Football betting is consistently one of the most popular gambling markets around, and the start of a new English Premier League season signals the return of the nation-wide obsession once again. Although the eventual winners of the league are often predicable, betting on one-off matches can prove to be somewhat more of a challenge. For example, not many would have backed the relegated Blackburn Rovers to beat eventual runners-up Manchester United 3-2 at Old Trafford last season.
For this reason, ‘laying’ has become a particularly prominent form of football betting in recent years. Using this betting strategy, you no longer simply bet on one side to win; instead, a lay bet is made against an outcome. So, for example, if you were to lay a team, you would effectively be backing that team to lose or draw.
If we were to look at it in practical terms, let’s imagine that Manchester City are playing Reading at the Etihad Stadium. In this scenario, a Reading win is perceived to be unlikely by bookmakers. As such, let’s imagine that you lay the Berkshire side to win at odds of 10/1. If you stake £500 against a Reading win, you would see a return of £50 if Manchester City draw or win the game. In this context, you can see that the lay bet certainly ranks up there with the safest of football betting strategies.
Of course, the lay bet requires an inversion of normal odds. Instead of 10/1, in this example your likelihood of a return is actually 1/10 (hence the £50 pay out on a £500 wager). As such, laying football teams that have little chance of winning will build up a good bank over time (a degree of patience is required). Similarly, if you think you have a line on a particular match-up – something the bookies have missed – then you could see a high return by laying the favourites. If, for example, Manchester City are missing key players through injury but are still heavy favourites to win on reputation alone, it could be worth betting against a City win for a potentially rewarding payout.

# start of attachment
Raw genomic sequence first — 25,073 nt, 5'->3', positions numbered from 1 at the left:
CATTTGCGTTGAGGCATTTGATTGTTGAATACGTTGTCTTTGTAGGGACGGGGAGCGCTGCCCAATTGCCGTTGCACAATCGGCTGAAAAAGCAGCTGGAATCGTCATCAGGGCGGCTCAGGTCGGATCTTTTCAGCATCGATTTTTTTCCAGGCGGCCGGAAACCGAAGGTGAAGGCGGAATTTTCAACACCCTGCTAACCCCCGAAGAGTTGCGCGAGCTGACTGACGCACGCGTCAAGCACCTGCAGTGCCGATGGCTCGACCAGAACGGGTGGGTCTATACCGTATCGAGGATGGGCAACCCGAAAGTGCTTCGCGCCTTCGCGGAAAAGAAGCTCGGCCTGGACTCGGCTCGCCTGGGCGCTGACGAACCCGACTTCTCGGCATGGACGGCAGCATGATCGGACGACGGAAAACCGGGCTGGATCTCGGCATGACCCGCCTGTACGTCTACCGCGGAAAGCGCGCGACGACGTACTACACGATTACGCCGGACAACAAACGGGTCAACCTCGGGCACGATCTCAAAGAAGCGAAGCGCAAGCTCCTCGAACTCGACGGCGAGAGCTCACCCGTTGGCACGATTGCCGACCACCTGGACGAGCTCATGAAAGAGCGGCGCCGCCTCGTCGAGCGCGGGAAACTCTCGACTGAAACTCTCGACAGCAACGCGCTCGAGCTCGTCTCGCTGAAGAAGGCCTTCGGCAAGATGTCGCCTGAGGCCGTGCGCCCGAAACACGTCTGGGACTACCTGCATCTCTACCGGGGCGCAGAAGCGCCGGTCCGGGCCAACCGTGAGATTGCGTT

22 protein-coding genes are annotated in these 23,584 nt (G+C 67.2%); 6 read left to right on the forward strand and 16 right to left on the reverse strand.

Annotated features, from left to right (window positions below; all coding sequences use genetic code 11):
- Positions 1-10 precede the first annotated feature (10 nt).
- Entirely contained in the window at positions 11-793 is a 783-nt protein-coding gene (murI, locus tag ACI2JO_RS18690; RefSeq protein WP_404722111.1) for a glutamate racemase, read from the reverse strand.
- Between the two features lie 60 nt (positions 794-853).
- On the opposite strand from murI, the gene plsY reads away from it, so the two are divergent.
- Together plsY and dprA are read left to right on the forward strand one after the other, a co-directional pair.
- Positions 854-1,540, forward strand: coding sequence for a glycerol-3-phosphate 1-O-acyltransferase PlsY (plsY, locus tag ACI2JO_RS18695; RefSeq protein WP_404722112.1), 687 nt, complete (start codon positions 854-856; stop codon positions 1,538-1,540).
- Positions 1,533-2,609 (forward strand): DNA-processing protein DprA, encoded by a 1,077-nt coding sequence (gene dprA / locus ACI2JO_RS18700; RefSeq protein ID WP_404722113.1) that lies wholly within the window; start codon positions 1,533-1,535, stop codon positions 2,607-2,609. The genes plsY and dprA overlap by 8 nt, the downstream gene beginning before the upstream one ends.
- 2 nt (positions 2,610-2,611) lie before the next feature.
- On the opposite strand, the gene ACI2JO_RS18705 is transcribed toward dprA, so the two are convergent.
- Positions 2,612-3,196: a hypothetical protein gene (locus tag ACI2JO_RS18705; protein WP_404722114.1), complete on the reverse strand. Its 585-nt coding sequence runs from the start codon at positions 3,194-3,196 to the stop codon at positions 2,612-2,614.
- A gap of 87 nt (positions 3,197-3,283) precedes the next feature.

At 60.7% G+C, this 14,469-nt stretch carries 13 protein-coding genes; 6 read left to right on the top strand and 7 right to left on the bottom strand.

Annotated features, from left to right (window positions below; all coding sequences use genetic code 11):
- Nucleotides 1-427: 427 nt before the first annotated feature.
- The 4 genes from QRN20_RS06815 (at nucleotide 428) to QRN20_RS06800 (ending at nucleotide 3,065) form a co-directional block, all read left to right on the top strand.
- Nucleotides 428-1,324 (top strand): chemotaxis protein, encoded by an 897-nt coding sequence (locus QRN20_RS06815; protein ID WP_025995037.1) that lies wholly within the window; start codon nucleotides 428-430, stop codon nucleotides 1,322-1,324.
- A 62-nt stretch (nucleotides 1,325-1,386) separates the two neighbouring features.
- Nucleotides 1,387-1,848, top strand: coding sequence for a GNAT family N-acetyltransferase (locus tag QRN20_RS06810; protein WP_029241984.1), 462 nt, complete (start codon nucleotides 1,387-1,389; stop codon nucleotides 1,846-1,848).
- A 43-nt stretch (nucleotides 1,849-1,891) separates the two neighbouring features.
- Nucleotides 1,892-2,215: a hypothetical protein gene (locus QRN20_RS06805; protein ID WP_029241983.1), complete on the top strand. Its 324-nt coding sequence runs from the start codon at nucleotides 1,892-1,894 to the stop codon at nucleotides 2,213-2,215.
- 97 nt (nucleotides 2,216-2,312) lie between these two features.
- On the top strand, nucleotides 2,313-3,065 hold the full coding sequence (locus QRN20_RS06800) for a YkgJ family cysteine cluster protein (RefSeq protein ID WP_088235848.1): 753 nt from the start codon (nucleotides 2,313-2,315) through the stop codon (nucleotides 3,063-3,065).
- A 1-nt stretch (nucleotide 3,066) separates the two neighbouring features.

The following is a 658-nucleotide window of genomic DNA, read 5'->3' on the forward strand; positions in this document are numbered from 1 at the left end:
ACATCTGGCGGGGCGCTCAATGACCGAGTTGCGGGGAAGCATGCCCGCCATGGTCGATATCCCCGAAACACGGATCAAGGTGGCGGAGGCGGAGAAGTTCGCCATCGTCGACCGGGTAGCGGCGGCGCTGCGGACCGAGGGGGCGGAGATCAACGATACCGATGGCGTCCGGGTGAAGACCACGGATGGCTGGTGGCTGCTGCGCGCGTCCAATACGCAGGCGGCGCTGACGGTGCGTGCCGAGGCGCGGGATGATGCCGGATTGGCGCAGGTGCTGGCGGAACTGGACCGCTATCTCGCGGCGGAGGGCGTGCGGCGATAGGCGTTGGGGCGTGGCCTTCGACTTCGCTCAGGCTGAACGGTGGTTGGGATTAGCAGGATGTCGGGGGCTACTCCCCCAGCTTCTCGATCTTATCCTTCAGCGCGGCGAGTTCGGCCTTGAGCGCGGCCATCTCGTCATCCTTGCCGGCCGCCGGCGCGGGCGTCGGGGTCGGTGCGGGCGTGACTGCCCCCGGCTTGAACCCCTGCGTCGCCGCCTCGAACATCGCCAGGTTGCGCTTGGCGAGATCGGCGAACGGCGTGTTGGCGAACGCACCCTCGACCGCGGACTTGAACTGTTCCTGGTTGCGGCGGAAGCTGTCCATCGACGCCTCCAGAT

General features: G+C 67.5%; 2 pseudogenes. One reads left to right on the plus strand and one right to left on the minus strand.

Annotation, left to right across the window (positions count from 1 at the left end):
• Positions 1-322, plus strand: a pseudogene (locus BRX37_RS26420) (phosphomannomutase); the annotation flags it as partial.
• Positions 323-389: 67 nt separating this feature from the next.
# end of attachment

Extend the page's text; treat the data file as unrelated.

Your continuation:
Another method of football betting which is increasingly on the rise in the UK is Asian Handicapping a form of fixed odds betting that originated in the Far East.
The Asian Handicap in football betting evolved because the Asian market loved to bet on English football. However, punters were not so enamoured by the prospect of losing their money to a full-time draw, leading to a system whereby both teams in any given match are given a handicap or spread before the game. This is most often offered in fractional form (e.g. 0.5 goals, 1.5 goals), which neutralises the possibility of there being a draw outcome.
The system also means that the chance of smaller sides winning against the spread dramatically increases. For example, if Reading, with goal odds +1.5 were playing away against Manchester City with goal odds of -1.5, both at fixed odds of 11/8, then Reading’s chances of winning would be substantially higher than the 10/1 they were originally priced at. So, while lay betting is generally used as a means to building the piggy bank in smaller, incremental sums, Asian Handicap betting tends to encourage larger, individual wins.
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